What other forms of classroom talk have teachers found useful in supporting student engagement and learning? I would love to hear your ideas!
Carota, F., A. Posada, S. Harquel, C. Delpeuch, O. Bertrand, and A. Sirigu. 2009. “Neural Dynamics in the Intention to Speak.” Cerebral Cortex 20: 1891–1897.
Cazden, C. 2001. Classroom Discourse: The Language of Teaching and Learning. Portsmouth, NH: Heinemann.
July 13th, 2015
Well, it’s not really Yoda who is doing the teaching in today’s post, but the lesson remains the same: to keep your students motivated, you have to keep them engaged. Kim Yaris and Jan Burkins, authors of Reading Wellness, bring you a lesson in physics, Star Wars, and the art of making small adjustments to your teaching, that will have a big impact.
X-Wing Fighters, Superheroes, and the Difference Between Engagement and Motivation
By Kim Yaris and Jan Burkins
Always with you what cannot be done. . . . You must unlearn what you have learned.–Yoda
Randall Munroe—author, former NASA roboticist, and creator of a science and mathematics webcomic that has a cult following—volunteered to teach a weekend class at MIT on the physics of energy, which he talked about on NPR’s TED Radio Hour. The class was for interested high school students—students obviously motivated to learn science and math, since they were signing up for a weekend physics class. Midway through the lecture on the first day, as he was staring at students’ bored expressions during his explanation of how to calculate the joules of energy (x) required to move a five-kilogram weight, Munroe noticed that these highly interested students had checked out. Suddenly he realized that, even though these students were interested in physics, his explanation of the content had made it abstract and seemingly irrelevant to them.
In such a situation, with students leaning away and looking uninterested, it would have been easy for Munroe to default to blaming them for their lack of motivation. As we work in classrooms alongside teachers, literacy leaders, and administrators, it is not uncommon to hear educators talk about the low motivation levels of students. Inevitably, however, “unmotivated” students are being asked to sit through lessons that are heavy with teacher talk and light on engaging texts and reading experiences.
So what did Munroe do about his seemingly disengaged students in the weekend physics class? He asked a better question. Rather than talking about how to solve for x, which is completely abstract, Munroe told students that, using the formula for potential energy, they could figure out how much potential energy it took for Yoda to lift the X-wing fighter in a scene from The Empire Strikes Back.
Once Munroe told students that this X-wing problem was a relatively straightforward calculation—all you have to know is the mass of the X-wing, the distance Yoda lifted it, and the gravitational strength on Dagobah—the students were suddenly running ahead of him, figuring things out before he could even get to them. They immediately went to a Wikipedia article to find out the mass of the X-wing, and they used YouTube to estimate the distance it was lifted. Once Munroe asked a more engaging question, the seemingly unmotivated students were suddenly leaning into the math and science work, drawing from their energy, not the teacher’s. Munroe was able to watch them problem-solve as he gathered formative assessment data and scaffolded in ways that supported rather than supplanted their efforts.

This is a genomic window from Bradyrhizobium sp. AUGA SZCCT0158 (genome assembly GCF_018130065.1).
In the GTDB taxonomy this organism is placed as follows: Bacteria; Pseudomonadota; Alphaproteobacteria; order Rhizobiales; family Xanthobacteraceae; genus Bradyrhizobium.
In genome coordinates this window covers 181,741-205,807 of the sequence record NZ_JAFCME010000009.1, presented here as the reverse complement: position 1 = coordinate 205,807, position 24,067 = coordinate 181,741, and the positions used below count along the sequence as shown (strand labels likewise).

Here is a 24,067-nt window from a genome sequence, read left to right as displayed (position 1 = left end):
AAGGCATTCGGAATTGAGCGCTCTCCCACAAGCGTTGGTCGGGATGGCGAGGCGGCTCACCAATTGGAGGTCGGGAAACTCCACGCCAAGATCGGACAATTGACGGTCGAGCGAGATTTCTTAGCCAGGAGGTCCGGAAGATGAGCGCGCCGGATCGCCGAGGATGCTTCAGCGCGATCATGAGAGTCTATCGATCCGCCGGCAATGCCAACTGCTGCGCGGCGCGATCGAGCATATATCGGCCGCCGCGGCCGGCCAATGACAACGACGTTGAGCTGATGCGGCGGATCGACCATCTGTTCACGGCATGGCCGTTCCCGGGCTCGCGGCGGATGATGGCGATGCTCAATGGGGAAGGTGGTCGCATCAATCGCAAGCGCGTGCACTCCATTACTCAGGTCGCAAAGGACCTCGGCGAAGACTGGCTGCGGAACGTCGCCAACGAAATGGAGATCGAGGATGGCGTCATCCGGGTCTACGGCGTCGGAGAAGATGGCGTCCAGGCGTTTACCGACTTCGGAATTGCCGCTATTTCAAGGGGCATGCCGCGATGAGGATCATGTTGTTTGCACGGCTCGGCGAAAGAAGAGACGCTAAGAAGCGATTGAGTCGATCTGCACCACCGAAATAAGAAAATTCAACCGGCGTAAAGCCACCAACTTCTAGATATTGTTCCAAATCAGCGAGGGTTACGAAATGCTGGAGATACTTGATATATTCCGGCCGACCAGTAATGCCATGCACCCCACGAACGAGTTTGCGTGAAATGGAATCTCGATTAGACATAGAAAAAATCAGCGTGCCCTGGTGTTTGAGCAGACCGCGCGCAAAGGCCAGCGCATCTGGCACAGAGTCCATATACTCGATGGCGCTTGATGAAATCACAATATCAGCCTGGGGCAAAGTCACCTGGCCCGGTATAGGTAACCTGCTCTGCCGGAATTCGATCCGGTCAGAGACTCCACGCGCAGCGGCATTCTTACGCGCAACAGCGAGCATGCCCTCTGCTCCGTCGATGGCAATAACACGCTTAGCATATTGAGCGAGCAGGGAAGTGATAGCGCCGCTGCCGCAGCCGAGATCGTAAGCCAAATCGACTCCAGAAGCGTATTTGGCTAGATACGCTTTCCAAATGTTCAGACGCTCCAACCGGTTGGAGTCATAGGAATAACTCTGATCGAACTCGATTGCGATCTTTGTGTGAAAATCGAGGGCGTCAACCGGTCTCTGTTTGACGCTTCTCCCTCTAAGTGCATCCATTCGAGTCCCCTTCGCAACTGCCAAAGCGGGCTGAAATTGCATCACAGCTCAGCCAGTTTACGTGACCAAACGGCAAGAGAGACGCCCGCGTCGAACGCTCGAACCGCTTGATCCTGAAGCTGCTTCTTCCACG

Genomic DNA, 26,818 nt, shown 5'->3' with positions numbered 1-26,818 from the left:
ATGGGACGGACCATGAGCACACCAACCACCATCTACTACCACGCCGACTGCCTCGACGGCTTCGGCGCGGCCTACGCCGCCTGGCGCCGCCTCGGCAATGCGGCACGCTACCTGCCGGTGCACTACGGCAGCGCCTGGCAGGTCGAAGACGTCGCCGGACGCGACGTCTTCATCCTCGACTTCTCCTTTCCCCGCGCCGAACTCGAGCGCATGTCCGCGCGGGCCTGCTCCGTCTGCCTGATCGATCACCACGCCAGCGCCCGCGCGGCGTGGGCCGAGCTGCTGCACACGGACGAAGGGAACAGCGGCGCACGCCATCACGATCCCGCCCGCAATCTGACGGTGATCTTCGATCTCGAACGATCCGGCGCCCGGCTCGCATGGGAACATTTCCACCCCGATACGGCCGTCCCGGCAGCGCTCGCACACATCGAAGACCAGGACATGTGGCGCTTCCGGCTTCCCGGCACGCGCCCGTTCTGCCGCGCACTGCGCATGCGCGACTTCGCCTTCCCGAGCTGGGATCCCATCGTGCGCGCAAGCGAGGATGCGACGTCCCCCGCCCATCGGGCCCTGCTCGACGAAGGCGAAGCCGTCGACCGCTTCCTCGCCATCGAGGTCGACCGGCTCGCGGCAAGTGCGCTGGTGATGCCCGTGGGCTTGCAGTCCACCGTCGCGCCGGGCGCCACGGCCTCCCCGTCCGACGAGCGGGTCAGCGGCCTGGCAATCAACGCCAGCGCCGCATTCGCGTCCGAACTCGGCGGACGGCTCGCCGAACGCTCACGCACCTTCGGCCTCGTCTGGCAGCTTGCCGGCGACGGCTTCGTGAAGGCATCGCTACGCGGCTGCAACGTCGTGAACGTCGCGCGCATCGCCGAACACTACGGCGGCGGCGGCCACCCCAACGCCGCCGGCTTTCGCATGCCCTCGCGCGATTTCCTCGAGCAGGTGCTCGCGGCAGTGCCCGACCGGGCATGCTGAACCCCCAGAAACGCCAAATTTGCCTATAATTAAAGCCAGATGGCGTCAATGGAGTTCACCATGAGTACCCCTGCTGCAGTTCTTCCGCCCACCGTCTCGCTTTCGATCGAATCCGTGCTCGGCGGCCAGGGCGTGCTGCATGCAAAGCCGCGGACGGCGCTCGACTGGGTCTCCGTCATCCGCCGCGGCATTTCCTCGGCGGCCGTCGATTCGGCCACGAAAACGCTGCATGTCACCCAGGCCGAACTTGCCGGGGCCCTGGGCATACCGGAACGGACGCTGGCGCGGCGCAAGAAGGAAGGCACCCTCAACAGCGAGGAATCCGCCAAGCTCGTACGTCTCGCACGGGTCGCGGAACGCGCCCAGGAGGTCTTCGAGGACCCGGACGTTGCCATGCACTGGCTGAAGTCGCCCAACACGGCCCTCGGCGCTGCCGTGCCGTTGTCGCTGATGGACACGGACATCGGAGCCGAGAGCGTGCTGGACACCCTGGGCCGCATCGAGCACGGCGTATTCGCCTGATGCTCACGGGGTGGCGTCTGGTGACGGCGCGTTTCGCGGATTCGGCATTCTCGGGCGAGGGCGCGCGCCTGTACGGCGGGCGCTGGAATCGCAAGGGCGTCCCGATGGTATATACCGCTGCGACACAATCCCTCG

In the end, of course, they learned a lot of science, because they were actively engaged in applying it in ways that were relevant to them. Since then, Munroe has made it his full-time job to draw comics that ask and answer interesting questions, making abstract mathematics and science relevant enough for people to engage themselves. Ask yourself, which text would you more likely engage with to learn about physics: this one:
Or this one?
This connection between student engagement and learning holds true beyond physics, of course. In fact, research from Gallup indicates that a 1 percent increase in student engagement is positively correlated with substantial increases in achievement scores.
Students are naturally curious and enthusiastic learners. If your students appear unmotivated, assume the best of them and look for ways to affect their motivation by making changes to the learning experience. For us, the bulk of the engagement work during a reading experience happens before the lesson, when we select a text. Text selection is to student engagement during reading instruction as interesting questions are to physics students.
Here are a few questions that may prove helpful as you explore ways to engage (vs. motivate) students:
- Are the texts you are using too difficult for students, requiring extensive teacher talk to scaffold them?
- Are you spending weeks and weeks on books that should take only a day or two to read and understand?
- How can you show more than you tell? Can you use visual art, video clips, or other images to engage students?
- How much actual reading do students do? Is extensive time spent on teacher explanations and/or student documentation?